Part 4 spans the two years of 329 to 327 B.C., and Alexander’s continuing eastward march through central Asia to the Hindu Kush and north into Bactria. Past and present meet most vividly in Kabul, just north of which Alexander made a winter base near Begram in 329 B.C., just as the Russians did during their recent war. Wood and his party hear and see tracer-fire in the hills surrounding the war-devastated city. Up to this point, Wood has restrained himself and stuck pretty much to Alexander’s story, but in this harsh and forbidding landscape, his impulse to tell his journey takes over (pp. 138-151).
Part 5 covers 327 to 326 B.C., Alexander’s invasion of India, the crossing of the Indus River to Taxila, which became one the centers of Hellenic culture in India, the battle against Porus on the Jhelum River, and the death of Bucephalus. Wood presents a case for the location of the tomb of Bucephalus as a current shrine site of a Muslim holy man (p. 190). Both Alexander and Wood made their way down the Indus River on local boats.
Part 6 describes Alexander’s final year with its westward return of the armies after reaching Patala (modern Hyderabad), which was in Alexander’s time at the northern end of the delta of the Indus. Alexander led the main force through the Makran Desert, Craterus took a part of the army from the Indus valley into Iran over the Bolan Pass, and Nearchus took the fleet into the Persian Gulf through the Strait of Hormuz. Wood follows the route of Alexander through the Makran. In attempting to understand why Alexander took the most dangerous route through the Makran, which led to huge losses from heat and a lack of water, Wood posits that he may have been on a reconnaissance to investigate whether colonies could be founded along the Arabian coast for future trading between the Indian empire and the Persian Gulf. Alexander’s final days in Babylon are covered with some speculation about his psychology and the effects of increasingly prolonged drinking bouts. Wood considers the theory that both Hephaistion and Alexander may have been victims of strychnine poisoning. For Wood, poisoning by a group of Alexander’s ‘exasperated and disillusioned’ senior officers seems plausible (p. 230). The chapter ends with short discussions of Alexander’s legacy and musings on what might have occurred had he lived to realize the plans for new conquests and city foundations as described in Diodorus (18.4).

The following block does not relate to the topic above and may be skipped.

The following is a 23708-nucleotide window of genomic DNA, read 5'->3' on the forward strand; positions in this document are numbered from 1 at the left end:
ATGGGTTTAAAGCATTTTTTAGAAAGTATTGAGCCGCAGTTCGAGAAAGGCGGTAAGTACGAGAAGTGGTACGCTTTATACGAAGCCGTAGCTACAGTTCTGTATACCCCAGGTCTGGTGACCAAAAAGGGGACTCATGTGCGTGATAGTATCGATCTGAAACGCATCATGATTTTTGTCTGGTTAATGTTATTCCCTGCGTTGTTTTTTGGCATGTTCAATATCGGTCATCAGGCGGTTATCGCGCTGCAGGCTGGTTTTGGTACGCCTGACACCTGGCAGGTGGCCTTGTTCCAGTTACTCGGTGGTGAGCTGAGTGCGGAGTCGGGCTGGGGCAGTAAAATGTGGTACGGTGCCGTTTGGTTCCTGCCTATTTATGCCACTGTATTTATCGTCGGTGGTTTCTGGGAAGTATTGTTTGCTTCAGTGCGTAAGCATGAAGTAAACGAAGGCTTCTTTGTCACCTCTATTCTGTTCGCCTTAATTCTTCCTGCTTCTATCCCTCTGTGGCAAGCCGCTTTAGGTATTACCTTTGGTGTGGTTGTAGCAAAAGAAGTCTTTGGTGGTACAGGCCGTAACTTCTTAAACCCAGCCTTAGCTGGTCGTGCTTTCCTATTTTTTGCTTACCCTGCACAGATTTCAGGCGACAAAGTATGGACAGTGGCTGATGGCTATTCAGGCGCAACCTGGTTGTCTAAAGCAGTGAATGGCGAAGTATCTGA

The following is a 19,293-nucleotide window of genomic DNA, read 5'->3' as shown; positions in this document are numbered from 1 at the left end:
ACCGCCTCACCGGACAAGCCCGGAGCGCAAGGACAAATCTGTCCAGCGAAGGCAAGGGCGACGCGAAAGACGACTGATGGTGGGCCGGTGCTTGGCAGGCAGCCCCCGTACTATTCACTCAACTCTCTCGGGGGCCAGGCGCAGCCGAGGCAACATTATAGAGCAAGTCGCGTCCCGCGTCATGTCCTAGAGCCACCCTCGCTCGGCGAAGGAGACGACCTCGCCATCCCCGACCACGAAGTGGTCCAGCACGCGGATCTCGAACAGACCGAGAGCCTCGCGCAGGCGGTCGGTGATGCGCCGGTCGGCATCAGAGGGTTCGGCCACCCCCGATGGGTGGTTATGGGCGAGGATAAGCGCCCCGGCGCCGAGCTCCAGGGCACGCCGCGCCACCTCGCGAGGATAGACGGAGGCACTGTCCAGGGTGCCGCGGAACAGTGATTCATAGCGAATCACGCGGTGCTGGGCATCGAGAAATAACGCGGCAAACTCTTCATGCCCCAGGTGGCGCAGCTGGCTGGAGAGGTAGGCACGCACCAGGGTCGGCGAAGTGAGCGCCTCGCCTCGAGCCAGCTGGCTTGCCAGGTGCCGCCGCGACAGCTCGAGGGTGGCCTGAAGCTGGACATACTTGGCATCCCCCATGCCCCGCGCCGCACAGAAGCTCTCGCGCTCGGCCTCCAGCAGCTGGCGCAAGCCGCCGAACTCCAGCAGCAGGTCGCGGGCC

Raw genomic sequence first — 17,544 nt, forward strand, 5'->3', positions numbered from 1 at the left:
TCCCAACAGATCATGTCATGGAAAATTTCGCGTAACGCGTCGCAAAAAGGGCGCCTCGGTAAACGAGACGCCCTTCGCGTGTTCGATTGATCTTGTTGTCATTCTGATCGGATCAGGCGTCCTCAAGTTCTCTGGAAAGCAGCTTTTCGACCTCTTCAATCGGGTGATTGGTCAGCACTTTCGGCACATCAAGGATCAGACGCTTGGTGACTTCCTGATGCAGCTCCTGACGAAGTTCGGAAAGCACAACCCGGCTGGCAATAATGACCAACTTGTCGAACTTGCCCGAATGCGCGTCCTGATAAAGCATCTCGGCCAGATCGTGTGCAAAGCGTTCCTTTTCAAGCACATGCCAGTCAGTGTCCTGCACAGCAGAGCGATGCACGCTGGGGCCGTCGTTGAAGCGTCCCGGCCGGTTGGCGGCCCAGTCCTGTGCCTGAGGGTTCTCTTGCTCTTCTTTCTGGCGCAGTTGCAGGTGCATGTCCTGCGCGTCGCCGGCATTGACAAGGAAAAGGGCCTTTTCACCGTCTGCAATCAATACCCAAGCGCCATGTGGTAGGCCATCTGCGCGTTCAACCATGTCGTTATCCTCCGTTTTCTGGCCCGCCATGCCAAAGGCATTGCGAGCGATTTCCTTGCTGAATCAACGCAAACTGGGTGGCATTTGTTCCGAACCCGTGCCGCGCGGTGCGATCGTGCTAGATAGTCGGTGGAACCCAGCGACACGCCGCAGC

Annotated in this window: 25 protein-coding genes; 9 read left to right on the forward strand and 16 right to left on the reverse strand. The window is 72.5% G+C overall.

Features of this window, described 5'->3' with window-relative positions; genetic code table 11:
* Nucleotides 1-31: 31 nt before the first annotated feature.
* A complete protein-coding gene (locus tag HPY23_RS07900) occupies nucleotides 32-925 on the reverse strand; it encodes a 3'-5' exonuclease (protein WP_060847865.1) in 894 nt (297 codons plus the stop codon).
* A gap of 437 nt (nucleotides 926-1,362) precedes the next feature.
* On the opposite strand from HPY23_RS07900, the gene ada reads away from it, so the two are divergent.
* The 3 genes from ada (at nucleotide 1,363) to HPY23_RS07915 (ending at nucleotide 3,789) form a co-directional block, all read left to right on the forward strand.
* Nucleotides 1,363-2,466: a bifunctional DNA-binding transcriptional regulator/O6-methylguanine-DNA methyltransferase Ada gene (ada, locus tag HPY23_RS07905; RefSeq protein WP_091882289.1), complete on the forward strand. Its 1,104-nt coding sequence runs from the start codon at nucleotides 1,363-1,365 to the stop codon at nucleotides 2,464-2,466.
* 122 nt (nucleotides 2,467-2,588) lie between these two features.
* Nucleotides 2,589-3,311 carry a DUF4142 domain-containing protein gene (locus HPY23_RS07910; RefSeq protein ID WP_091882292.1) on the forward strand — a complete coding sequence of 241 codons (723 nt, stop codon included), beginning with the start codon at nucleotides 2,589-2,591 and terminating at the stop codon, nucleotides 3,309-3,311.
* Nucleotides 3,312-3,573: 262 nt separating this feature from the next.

A particularly noteworthy aspect of Wood’s journey is his discovery that many of the events and occurrences of Alexander’s life that are related in the ancient classical sources survive today in local folk accounts. For example, there are Afghanistani stories about Roxane who is described as a good Afghan girl and who, true to her people’s hatred of foreign invaders, secreted a knife under her pillow and attempted to murder Alexander on their wedding night (p. 164).
The secondary story told here is in the footsteps of Michael Wood who is pictured seven times with progressively haggard demeanor as the journey proceeds through increasingly harsh territory. Indeed, he has listed himself in the index no less than thirty-three times! Only Alexander is cited more frequently. If one can ignore the bombastic personality and purple prose of Mr. Wood, both the book and the television series should be useful reminders of the tremendous distances and extremes in topography that Alexander’s route covered. I venture to guess that most of us will not experience firsthand the territory that Wood and his crew traversed and filmed and thus we owe them a sincere debt of gratitude.